Mediatisation of a revolution: (De)mobilisation among diasporic Syrian dissidents in Europe
Public Defence of PhD Thesis by Zenia Bredmose Henriksen Ab Yonus.
- Associate Professor Jakob Skovgaard-Petersen, Chair (University of Copenhagen)
- Professor Lisa Wedeen (University of Chicago)
- Senior Lecturer Erin Cory (University of Malmö)
Moderator of the defence
- Associate Professor Jesper Nielsen (University of Copenhagen)
Copies of the thesis will be available for consultation at the following three places:
- At the Information Desk of the Library of the Faculty of Humanities, Karen Blixens Plads 7
- In Reading Room East of the Royal Library (the Black Diamond), Søren Kierkegaards Plads 1
- At the Department of Cross-Cultural and Regional Studies, Karen Blixens Plads 8.
There is little known about the role of diaspora activists in the aftermath of the Arab uprisings, which began in 2011. News about Syria has been propagated widely, making it one of the most socially-mediated conflicts in history, but knowledge about how Syrians themselves evaluate the role of media is scarce. This thesis is an investigation into the media practices of Syrian diasporas in order to understand how they navigate the newly-emerged mediascape with different constraints and opportunities for transnational and oppositional political activism.
The media have functioned as a virtual battlefield, both locally and globally, to mobilise support for narratives or to direct military, political, or financial measures. Taking both the materiality and attributes of media into consideration, the focal point is the representation of the Syrian conflict, and how the nature of mediated spaces both enables and disables political activism in diaspora. I look at the concepts of diaspora, media, and political mobilisation encompassing everyday politics, both socially mediated practices and diasporic networks, in order to understand the cultures of information in which the interlocutors of this study have engaged.
I apply the theoretical concept of mediatisation from below, a bottom-up approach, and I simultaneously include a holistic understanding of the various intersecting social forces at work. I primarily use a methodology of semi-structured interviews carried out in 2019 with 37 Syrians residing in Denmark, Sweden, and Germany. I have transcribed and coded using NVivo software in order to make a grounded theory analysis of the narratives presented. I have combined the interviews with digital ethnography to get an insight into the discussions mentioned in the interviews. The mixed methods approach make it possible to look at the relational dynamics within the media environment.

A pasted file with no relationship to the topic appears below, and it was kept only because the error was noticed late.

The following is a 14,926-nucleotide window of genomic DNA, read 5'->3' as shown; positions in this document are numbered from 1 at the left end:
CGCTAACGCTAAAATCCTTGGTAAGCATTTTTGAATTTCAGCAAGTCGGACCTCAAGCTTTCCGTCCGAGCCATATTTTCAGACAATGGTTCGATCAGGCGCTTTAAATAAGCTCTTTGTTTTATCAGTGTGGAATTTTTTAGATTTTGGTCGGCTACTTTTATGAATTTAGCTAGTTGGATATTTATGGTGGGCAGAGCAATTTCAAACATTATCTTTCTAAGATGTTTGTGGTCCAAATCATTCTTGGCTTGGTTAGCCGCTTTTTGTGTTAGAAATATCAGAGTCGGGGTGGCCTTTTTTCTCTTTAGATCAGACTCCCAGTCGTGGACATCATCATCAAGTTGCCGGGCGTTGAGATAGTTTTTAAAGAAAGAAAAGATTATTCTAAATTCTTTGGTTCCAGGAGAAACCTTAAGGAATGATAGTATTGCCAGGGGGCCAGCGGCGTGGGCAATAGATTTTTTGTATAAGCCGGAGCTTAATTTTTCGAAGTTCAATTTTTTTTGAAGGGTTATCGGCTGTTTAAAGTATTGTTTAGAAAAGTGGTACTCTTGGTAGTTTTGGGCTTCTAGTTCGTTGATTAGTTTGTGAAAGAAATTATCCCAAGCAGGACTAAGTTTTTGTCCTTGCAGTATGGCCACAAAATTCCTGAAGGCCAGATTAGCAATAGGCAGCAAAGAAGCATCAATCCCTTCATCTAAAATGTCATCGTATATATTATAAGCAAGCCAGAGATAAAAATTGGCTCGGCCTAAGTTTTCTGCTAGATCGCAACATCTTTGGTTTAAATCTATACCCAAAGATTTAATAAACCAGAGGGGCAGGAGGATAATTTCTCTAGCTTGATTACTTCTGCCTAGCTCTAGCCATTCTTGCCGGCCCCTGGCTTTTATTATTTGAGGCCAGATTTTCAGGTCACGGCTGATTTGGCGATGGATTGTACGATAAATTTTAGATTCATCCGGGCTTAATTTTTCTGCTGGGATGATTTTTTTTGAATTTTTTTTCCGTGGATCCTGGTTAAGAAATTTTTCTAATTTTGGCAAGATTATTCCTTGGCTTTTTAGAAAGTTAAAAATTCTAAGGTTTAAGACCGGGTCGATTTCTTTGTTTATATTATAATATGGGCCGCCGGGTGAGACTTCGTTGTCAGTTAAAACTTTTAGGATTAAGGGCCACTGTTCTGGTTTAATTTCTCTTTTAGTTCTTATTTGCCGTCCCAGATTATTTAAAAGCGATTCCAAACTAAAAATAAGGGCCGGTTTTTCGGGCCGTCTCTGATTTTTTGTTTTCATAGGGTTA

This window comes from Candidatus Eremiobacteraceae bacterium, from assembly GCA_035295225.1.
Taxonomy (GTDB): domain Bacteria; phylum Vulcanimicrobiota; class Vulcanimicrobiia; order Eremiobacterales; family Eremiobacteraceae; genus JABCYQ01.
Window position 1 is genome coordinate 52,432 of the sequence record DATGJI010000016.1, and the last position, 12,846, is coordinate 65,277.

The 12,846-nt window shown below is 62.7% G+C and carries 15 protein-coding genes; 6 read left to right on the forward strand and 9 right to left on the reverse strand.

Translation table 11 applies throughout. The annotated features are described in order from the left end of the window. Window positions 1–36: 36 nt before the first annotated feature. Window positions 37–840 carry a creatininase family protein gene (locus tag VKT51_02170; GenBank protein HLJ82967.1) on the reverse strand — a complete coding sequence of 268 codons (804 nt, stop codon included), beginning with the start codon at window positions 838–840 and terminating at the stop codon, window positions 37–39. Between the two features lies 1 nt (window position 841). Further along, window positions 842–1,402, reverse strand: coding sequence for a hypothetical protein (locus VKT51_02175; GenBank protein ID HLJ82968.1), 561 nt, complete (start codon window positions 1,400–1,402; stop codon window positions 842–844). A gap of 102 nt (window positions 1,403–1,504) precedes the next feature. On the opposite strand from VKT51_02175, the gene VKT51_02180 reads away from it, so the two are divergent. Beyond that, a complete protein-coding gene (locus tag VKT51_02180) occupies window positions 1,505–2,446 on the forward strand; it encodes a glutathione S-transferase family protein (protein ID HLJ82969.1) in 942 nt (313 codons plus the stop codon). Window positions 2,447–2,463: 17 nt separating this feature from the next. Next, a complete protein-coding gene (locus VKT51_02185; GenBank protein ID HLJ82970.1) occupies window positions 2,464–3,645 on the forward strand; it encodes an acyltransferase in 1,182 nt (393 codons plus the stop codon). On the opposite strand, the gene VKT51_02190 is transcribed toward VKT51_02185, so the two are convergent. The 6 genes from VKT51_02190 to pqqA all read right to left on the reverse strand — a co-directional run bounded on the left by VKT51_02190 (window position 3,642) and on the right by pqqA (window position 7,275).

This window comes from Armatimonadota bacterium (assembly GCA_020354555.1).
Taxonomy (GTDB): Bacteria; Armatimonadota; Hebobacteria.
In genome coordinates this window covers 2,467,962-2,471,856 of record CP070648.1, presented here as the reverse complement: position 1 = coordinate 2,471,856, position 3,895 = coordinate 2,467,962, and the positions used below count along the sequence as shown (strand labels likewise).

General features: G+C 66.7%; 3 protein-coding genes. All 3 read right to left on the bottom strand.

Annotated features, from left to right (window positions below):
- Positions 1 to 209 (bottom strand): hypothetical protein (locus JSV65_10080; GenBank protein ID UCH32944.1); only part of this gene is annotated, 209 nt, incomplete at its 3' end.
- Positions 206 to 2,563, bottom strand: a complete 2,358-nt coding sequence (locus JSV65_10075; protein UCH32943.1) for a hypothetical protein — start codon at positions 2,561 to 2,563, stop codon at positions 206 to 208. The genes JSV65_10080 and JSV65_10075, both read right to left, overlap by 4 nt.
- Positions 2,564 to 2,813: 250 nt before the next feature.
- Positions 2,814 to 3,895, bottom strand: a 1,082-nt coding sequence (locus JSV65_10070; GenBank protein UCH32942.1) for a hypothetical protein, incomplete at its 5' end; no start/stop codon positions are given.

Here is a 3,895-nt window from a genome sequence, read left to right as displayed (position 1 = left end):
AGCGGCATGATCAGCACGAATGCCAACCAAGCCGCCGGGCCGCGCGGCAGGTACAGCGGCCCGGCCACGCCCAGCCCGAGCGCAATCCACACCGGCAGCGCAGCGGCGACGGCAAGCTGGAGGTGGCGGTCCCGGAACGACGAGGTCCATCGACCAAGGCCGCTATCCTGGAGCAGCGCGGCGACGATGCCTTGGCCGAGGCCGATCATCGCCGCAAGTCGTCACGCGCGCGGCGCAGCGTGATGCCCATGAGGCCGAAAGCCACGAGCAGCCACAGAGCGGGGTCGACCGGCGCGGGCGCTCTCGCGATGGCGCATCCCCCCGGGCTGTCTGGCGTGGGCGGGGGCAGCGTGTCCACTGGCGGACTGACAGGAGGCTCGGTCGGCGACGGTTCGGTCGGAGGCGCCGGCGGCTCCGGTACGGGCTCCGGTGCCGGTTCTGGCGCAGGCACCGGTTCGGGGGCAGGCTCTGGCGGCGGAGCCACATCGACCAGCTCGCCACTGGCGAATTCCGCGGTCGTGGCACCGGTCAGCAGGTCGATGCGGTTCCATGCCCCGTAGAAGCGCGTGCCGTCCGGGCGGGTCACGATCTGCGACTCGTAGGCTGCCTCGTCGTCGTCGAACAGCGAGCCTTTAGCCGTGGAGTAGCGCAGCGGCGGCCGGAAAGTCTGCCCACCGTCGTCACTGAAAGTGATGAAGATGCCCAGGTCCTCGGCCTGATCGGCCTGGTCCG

The main conclusion to the question of political activism is that mediated and lived experiences affect how people are able to fight for freedom, democracy, and (transitional) justice. What I call ‘demobilisation’ - not to confuse it with ‘depoliticisation’ - is witnessed, but there is a vast decrease in the diaspora-based activities. This is not to say that activists are not still fighting or no longer believe in the revolution, but there is a despair and a sense of meaninglessness prevailing. I uncover the key factors for this development by not neglecting the happenings on the ground in Syria, but also focusing on lives of Syrians in diaspora. I have found four main socio-political constraints for activism:
- Transnational repression through digital authoritarianism carried out by regime and regime- supporting agents;
- Saturation and overload of mediated information and violence;
- Challenges from life in diaspora; and
- Fragmentation within the oppositional movements
The overall argument is that political activism has declined due to a combination of these four constraints. Transnational ties that are, in many ways, transmitted through various kinds of media shape these dynamics. The thesis thus connects the structures of political action formation among Syrian diaspora groups in Denmark, Sweden, and Germany with everyday media practices.